SHARPS 1852 SLANT BREECH CARBINE SOLD
Sharps received his first patent in 1848 and produced limited numbers of firearms and submitted them for testing with the US government. They did well. In 1852 he received a patent for the pellet primer. The model 1852 was the first Sharps with the pellet primer and the side mounted hammer lock that is so familiar now. The 1852 started production in 1853 with a total production of around 5000. The model 1853 carbine followed this model and is very similar. The main difference is that the 1852 has the lever pin retained by a spring in the forestock. With the 1853 a spring loaded pin in the frame retained the level pin.
The army ordered 200 of carbines in 1852 for field testing. The first order was filled with 150 - model 1851 carbines (these had a Maynard tape primer) and 50 of the model 1852 carbines (with the Sharps Pellet Primer) In 1854 the Army ordered another 200 carbines and requested that 25 be the 1851 with the Maynard Tape Primer. The balance of the order - 175- were the model 1852 carbine. Many of these were sent to St. Louis and from there many were issued to the 2nd Dragoons. The 2nd dragoons fought a battle with a band Sioux in 1855 providing the first test of the Sharps in battle. Several of the carbines long swivel ring bar broke - resulting in the loss of the carbine in the high prairie grasses. The Army requested shortening the swivel ring bar on future orders. Future orders were filled with the 1855 and 1853 carbines.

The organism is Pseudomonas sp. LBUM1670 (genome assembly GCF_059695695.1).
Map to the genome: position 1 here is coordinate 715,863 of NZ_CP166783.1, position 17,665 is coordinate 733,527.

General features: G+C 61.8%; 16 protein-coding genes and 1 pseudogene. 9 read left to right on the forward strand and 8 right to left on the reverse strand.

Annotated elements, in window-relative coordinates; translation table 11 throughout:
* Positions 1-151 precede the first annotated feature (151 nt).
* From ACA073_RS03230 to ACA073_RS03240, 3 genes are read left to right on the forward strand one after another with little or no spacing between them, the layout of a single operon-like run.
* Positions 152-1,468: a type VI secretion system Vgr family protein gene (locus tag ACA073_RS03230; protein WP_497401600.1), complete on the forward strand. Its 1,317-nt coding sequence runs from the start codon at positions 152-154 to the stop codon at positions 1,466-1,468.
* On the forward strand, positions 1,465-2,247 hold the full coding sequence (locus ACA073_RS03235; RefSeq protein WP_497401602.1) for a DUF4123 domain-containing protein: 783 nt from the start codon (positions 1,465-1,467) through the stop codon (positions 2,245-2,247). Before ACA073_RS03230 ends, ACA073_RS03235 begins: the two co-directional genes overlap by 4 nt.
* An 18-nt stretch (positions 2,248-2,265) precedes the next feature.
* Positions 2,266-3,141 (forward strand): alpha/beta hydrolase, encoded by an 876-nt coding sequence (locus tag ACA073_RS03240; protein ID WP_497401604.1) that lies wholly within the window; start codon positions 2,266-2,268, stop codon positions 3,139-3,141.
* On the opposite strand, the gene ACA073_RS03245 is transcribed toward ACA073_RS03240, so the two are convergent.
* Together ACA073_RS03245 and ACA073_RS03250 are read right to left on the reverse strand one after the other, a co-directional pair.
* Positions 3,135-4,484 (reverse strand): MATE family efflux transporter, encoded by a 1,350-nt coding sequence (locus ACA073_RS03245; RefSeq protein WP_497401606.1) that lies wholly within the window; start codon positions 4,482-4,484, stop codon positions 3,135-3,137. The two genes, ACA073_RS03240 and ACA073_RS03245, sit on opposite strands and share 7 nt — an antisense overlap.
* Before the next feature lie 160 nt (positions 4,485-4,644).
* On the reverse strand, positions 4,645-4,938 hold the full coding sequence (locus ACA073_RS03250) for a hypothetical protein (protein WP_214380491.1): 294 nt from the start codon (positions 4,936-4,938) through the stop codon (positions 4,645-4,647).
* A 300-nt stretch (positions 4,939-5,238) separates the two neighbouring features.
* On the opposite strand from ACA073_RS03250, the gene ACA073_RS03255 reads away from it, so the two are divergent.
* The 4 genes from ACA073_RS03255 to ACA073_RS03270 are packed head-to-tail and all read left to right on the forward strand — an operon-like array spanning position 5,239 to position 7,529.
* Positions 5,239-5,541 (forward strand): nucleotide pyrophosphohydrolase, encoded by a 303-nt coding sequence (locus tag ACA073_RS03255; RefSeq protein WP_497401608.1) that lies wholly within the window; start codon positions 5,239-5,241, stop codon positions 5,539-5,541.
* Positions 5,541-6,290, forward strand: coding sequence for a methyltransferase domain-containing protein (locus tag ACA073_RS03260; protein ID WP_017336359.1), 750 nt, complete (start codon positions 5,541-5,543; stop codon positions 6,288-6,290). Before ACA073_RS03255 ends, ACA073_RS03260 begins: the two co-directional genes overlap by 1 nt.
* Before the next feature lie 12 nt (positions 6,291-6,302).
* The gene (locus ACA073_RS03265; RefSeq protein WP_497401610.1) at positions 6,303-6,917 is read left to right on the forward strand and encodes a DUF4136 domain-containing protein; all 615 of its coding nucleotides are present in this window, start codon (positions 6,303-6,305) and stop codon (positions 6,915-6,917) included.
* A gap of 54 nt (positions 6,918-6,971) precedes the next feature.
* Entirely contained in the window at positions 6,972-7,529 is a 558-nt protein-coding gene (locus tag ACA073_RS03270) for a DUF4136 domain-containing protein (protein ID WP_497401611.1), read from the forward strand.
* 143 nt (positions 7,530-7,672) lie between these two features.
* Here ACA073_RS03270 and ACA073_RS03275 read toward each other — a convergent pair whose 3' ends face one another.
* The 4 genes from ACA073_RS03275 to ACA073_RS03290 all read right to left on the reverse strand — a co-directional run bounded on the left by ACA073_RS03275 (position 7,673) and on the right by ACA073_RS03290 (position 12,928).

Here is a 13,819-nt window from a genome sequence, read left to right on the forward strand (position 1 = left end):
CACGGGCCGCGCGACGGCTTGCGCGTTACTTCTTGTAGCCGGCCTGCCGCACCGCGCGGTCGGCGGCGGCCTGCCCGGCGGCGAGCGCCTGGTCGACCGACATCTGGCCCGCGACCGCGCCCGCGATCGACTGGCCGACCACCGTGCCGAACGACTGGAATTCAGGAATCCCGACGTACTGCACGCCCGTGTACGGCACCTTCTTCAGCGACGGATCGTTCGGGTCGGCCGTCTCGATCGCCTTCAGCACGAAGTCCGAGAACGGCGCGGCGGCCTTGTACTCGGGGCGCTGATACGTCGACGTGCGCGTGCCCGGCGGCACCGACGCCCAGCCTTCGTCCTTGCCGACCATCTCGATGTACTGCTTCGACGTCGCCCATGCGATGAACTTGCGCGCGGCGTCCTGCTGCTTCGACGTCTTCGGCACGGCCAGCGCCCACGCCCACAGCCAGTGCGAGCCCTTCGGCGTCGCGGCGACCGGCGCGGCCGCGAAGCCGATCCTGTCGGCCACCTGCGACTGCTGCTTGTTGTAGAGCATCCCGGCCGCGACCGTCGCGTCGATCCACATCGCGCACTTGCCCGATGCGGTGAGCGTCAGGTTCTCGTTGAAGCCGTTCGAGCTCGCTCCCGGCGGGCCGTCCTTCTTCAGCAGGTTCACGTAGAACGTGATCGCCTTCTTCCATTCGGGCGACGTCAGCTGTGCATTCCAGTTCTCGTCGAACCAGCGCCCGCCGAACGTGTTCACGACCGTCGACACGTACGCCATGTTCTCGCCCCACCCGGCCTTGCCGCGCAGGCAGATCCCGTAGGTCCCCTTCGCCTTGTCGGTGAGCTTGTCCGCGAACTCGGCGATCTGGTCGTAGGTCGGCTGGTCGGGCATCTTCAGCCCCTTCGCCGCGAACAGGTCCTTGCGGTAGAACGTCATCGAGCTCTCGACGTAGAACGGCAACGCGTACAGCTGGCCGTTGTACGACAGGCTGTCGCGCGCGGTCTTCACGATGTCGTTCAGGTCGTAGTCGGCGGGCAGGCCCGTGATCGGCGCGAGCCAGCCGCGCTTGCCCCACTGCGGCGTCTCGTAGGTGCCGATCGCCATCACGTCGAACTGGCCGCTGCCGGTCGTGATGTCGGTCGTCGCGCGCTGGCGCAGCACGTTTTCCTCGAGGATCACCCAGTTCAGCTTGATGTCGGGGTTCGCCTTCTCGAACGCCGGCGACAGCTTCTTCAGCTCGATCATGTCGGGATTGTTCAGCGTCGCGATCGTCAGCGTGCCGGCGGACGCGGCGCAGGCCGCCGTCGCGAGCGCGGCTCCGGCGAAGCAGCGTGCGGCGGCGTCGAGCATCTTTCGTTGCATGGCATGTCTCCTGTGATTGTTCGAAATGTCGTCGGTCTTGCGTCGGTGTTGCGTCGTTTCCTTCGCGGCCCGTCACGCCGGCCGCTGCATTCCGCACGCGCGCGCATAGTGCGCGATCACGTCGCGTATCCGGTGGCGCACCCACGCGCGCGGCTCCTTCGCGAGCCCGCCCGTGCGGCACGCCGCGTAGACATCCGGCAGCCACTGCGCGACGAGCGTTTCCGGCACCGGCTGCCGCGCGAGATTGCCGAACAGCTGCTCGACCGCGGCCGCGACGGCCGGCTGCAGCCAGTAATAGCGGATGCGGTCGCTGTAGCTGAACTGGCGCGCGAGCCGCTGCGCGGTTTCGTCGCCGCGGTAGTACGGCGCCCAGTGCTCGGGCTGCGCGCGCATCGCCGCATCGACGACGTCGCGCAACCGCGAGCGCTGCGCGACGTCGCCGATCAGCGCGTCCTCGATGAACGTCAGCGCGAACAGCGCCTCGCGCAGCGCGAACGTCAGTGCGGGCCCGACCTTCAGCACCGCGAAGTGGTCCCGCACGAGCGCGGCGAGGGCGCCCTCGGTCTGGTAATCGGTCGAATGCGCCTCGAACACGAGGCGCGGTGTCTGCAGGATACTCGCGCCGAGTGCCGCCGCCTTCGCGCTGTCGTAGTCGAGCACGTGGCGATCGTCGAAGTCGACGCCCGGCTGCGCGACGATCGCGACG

This particular example has inspectors initials on the stock showing purchase by the government.
Also this particular example - serial number 6282 - shows up as being used by Troop K 12th Ohio Cavalry in 1864. I spoke with Spring Field Research Service and they felt there was a good chance to identify the trooper that carried this carbine.
As to condition, there is no finish remaining on the metal. The carbine is complete and does not show repairs or replaced parts. Everything function and nothing is missing. It is marked Sharps Patent 1852 on the lock and the serial number is stamped on the breech tang. I see some traces of Sharps marks on the barrel in front of the rear sight. The metal is smooth with some light pitting. The stock is nice and has few dings. The bore has strong rifling though there is pitting.
This is quite a historic piece with US purchase and probable frontier use in the 1850s and then being identified to a specific Cavalry unit in the Civil War. The 12th Ohio was active in Tennessee with service against Forest.